Financial Regulatory Forum

SEC’s boardroom bombshell: directors can be costly

Traders work in the Goldman Sachs stall on the floor of the New York Stock Exchange July 16, 2010.  REUTERS/Brendan McDermidNEW YORK, March 4 (Westlaw Business) Being an insider with a fiduciary duty sure is risky, as heavyweight Rajat Gupta is now finding out amidst serious SEC charges. So is having board members, as Goldman Sachs and Procter and Gamble are now worrying. Of great concern to each are the reputational risks and attendant costs that this might impose on them. The potential risks could relate to a broad range of issues, ranging from inside information, to disclosure of SEC investigation and board member protection. Though this likelihood may seem remote, recent experiences from Bank of America to Goldman Sachs itself show them to be painfully possible.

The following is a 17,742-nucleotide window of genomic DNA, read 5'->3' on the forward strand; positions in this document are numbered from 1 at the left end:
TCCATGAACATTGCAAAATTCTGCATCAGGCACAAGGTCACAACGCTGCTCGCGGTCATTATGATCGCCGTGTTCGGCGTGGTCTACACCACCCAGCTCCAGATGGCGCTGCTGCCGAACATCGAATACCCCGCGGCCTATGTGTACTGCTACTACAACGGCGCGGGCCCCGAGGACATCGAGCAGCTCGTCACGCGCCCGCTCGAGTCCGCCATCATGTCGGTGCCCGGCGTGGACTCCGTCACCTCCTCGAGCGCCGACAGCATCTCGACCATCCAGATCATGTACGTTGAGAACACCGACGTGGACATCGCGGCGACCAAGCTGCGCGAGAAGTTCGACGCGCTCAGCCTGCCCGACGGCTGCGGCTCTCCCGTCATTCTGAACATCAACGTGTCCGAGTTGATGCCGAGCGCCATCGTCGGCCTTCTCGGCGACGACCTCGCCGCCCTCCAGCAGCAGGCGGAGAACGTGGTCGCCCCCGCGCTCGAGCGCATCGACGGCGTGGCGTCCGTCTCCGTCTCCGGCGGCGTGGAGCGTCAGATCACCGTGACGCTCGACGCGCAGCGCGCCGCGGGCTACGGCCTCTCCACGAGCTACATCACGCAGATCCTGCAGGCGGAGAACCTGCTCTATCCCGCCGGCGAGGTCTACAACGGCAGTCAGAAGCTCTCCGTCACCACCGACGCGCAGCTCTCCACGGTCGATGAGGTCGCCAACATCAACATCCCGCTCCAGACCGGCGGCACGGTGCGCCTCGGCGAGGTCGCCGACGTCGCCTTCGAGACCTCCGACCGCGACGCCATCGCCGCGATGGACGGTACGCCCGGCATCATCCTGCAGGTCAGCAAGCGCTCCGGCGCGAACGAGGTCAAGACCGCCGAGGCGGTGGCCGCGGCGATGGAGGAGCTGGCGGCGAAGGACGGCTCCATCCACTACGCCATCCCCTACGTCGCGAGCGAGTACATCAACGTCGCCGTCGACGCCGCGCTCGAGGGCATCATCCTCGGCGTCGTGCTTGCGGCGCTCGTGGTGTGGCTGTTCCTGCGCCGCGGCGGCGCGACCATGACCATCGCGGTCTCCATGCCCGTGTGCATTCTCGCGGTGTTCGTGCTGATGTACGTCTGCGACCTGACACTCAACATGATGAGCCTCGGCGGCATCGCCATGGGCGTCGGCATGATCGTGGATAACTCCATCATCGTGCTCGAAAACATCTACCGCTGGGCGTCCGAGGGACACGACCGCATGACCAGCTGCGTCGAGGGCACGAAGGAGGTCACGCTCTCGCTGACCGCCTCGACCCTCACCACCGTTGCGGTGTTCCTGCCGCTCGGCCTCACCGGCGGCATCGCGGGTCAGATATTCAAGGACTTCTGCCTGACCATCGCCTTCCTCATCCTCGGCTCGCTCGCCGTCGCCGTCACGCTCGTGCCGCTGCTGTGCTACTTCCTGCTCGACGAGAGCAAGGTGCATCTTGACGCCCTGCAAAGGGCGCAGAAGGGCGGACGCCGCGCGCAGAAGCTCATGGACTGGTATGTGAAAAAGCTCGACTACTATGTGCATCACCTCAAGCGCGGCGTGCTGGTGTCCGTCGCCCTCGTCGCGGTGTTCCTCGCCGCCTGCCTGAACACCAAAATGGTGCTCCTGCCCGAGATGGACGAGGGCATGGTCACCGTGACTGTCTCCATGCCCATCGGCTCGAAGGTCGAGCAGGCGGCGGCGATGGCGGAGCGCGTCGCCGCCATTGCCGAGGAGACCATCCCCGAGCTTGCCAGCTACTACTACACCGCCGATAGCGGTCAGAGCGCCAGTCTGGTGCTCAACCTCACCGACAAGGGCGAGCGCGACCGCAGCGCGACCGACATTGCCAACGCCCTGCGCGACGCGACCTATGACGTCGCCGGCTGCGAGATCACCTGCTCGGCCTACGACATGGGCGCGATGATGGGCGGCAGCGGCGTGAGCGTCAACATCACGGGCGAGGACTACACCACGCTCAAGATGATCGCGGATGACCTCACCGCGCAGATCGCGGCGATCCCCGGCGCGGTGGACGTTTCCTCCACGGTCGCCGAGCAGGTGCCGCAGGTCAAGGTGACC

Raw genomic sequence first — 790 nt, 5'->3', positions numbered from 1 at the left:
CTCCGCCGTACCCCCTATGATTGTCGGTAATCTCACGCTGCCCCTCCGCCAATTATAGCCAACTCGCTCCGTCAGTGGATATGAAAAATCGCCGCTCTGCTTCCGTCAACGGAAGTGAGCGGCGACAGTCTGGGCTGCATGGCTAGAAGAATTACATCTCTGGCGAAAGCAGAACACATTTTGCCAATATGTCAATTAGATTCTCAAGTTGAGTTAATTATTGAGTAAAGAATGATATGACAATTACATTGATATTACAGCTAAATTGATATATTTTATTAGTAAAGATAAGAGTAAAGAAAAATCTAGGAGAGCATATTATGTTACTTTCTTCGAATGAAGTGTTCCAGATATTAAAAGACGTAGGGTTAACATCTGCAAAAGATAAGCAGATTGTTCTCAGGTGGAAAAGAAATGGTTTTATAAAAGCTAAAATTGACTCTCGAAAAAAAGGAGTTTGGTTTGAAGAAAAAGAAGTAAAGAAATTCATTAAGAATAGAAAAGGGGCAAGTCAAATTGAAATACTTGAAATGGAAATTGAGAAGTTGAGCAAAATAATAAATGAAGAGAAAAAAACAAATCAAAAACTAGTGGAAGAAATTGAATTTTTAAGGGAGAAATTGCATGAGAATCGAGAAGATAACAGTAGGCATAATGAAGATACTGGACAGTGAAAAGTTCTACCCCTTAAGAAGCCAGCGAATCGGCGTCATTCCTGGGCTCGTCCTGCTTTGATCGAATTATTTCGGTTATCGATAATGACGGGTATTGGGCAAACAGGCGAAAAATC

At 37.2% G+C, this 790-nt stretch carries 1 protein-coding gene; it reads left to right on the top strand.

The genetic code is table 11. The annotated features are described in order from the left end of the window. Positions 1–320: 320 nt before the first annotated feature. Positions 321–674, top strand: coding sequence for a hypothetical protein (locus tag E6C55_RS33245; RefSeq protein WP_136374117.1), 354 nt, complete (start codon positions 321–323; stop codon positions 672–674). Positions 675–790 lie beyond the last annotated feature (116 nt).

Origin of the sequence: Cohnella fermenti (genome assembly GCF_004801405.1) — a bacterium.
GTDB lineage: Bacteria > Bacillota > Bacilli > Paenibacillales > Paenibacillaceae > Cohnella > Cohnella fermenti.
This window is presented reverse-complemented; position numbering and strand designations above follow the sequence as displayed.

With a plot literally ripped from the headlines and a narrative crackling like a Law & Order script, the Commission has charged Gupta in the spreading Galleon insider trading scandal. The case links Berkshire Hathaway, Goldman Sachs and Procter and Gamble (P&G) to what is shaping up to be one of the biggest non-Madoff financial crime stories of the young century. (more…)

ANALYSIS-Goldman silence on probe a model others will avoid?

By Matthew Goldstein and Steve Eder

NEW YORK, June 4 (Reuters) – The decision of Goldman Sachs Group Inc not to tell shareholders that U.S. regulators might sue the bank over a subprime mortgage-linked security could cause other companies to rethink the way they handle regulatory investigations.

The investment banking powerhouse has said its lawyers found no reason to disclose a Wells notice from the Securities and Exchange Commission because the transaction at issue was relatively small and the case had little legal weight.

But another calculus may have been at work, too: the potential negative impact that disclosing the Wells notice would have had on the firm’s share price last fall.

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